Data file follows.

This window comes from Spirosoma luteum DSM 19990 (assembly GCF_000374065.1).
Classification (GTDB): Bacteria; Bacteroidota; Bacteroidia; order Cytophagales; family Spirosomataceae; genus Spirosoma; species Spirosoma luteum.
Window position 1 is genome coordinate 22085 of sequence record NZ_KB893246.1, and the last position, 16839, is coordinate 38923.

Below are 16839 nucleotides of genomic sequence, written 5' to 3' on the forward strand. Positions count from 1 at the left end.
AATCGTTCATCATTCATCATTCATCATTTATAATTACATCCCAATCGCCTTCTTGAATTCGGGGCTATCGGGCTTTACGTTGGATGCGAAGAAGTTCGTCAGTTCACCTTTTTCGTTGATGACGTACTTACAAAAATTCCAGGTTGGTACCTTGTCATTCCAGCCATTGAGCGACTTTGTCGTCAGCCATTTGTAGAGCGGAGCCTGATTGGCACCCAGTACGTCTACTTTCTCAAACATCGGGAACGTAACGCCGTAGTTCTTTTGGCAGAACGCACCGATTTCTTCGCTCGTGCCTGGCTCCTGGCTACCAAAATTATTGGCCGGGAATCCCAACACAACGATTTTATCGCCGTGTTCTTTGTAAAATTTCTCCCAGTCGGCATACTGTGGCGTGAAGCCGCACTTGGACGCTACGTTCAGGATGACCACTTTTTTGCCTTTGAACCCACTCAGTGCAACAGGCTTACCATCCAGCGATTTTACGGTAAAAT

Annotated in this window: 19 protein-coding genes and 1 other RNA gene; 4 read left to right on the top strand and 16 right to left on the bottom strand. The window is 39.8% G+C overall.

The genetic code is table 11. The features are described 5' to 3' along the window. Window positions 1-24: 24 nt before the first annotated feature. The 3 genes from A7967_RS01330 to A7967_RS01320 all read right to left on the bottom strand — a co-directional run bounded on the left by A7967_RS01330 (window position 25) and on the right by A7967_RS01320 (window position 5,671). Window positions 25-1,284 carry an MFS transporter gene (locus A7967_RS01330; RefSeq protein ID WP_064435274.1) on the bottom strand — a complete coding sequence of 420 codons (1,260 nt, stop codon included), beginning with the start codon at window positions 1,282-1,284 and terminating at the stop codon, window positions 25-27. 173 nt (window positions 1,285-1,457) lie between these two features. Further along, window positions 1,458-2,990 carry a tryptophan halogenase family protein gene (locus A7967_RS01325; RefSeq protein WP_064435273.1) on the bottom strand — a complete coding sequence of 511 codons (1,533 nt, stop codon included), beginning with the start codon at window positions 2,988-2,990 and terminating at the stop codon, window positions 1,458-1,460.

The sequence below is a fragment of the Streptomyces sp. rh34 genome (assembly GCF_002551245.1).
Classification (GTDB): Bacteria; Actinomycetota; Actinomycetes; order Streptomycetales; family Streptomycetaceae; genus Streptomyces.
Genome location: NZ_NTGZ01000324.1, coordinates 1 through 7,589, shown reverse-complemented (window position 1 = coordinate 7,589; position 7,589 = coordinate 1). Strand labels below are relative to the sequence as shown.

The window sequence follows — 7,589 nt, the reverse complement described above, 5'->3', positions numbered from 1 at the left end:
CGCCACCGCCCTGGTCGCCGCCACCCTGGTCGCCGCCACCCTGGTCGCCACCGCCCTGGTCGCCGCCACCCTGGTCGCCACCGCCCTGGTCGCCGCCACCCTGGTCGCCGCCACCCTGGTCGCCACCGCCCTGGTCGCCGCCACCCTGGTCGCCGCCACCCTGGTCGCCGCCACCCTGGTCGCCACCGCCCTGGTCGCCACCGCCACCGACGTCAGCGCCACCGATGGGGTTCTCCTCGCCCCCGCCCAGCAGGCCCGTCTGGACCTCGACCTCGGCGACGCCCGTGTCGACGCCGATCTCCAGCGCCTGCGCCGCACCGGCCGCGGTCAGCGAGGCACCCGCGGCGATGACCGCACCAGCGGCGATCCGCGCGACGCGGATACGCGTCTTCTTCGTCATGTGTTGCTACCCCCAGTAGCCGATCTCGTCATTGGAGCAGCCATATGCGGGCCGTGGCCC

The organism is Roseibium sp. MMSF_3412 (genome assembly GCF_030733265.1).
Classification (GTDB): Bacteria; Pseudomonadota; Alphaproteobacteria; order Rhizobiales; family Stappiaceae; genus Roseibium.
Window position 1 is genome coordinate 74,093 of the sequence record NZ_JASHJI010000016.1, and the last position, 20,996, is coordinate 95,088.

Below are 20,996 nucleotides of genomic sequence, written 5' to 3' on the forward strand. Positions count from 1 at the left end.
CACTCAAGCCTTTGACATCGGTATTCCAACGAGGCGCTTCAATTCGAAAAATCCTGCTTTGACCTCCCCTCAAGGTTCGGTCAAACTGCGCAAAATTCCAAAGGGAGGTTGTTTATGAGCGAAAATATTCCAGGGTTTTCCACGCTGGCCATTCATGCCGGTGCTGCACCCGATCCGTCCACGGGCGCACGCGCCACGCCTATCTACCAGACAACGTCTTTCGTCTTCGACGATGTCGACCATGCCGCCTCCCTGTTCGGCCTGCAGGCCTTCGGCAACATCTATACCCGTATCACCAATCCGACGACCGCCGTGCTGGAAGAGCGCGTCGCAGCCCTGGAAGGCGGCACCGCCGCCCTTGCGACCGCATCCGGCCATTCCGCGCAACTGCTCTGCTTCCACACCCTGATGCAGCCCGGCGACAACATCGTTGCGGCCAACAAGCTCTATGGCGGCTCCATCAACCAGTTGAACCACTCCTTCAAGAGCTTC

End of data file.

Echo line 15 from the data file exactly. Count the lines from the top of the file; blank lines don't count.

Window position 1 is genome coordinate 74,093 of the sequence record NZ_JASHJI010000016.1, and the last position, 20,996, is coordinate 95,088.